There comes a time when we all have to accept defeat and take a loss when our travel plans change. But what Consumerist reader E. has a beef with is that American Airlines would take his money to cancel his flight, but refused to provide proof of that and the fact that the rest of his fare was being held hostage as a “voucher.”
E. realized he’d have to swallow a hefty fee to cancel his nonrefundable ticket, which is irksome, but standard. Going through subsequent hellish customer service calls and various runarounds to get proof that he had paid the fee and still had the balance of his fare being held by American? That should not be standard.
I recently had an experience with American Airlines that completely took me aback. Due to a business meeting change, I was regrettably required to change an international ticket over one month before the flight date. Upon calling American, I was told that my ticket was of the nonrefundable variety. Expecting this, I agreed to the standard (but still draconian) $250 cancellation fee. What surprised me however, was the fact that on top of the $250 fee, the remaining balance (of over $1000) would not be returned to me, but would rather be placed in escrow with American Airlines, in a non-transferable voucher redeemable for flights purchased from the airline only, and only within one year of the original ticket purchase price. Basically, my entire investment in the ticket was locked in with American for one year (and I still had to pay the $250 fee for the privilege).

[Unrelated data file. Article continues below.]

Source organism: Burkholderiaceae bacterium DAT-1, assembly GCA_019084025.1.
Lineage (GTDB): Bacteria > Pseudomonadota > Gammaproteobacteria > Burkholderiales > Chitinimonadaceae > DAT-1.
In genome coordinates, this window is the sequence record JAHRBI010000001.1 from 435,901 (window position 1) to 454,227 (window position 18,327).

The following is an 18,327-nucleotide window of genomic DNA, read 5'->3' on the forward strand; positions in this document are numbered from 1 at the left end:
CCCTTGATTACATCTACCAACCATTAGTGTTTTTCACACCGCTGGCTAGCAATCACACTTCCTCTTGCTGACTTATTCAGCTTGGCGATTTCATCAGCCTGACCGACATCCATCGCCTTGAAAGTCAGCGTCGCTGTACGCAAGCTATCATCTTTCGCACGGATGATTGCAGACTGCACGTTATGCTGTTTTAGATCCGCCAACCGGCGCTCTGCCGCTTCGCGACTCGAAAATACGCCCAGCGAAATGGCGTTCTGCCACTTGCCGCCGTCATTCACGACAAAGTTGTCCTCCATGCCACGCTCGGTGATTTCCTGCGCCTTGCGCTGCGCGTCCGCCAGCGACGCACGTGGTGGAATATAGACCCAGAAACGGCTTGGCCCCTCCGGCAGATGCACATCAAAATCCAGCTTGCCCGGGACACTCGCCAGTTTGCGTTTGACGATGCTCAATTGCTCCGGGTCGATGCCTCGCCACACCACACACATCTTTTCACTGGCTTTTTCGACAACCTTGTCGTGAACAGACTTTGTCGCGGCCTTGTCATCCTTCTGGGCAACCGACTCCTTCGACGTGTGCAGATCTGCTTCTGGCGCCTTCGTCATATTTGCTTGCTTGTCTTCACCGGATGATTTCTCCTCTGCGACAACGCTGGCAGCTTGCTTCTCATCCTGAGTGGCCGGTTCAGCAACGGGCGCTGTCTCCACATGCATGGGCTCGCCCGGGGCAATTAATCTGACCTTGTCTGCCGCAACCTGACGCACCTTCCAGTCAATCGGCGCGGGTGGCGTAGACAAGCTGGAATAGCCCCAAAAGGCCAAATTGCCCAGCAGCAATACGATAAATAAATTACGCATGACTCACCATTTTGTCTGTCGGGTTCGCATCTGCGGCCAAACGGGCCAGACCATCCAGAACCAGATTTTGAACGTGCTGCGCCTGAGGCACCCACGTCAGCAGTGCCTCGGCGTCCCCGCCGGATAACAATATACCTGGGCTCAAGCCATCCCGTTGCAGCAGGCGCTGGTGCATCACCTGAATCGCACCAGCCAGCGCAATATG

To make matters worse, when I requested to speak with customer service, I was told that customer service at American no longer speaks to customers. They are only able to be contacted in writing, as this is “the most efficient way of assisting our valued customers”. I could expect a reply within 4-6 business days for this privilege. At the end of this entire conversation, realizing that there was no way that I could salvage any of my ticket cost, (as I was required to fly Delta as my point of origin would change), I regrettably resigned myself to this situation and requested electronic proof of my voucher with receipt.
Imagine my shock when I was told that there was no way for AA to issue any proof whatsoever of my voucher, cancellation, or $250 service fee. I was advised that the system was old, and never designed for such a thing. Instead, I was told to log into the website, and check my account, and see if it said “cancelled” there. If so, I was in good shape. From here, things became even stranger. When I asked how on earth I was supposed to prove that I had a voucher with American (over $1000 after the $250 taken from me due to my change), I was told that I should just hang onto my Orbitz email, and that if I referred to this number in the future, that a friendly AA reservation agent would be able to retrieve this information from my account. I am worried about this for several reasons.
During the several times that I called AA during the course of this episode, each reservations agent was completely and blissfully unaware of the previous conversation that had taken place, necessitating that I re-explain everything again. The fact that I am paying $250 to agree to have AA keep my ticket cost in escrow for one year, and that they can provide absolutely no proof of this fact to me either electronically, or via postal mail, is absolutely criminal in my opinion. I would welcome feedback from any Consumerist readers. Thank you so much.
Forcing a customer to use a voucher within one year is one thing, but not even providing proof that such a voucher exists is just plain crazy talk.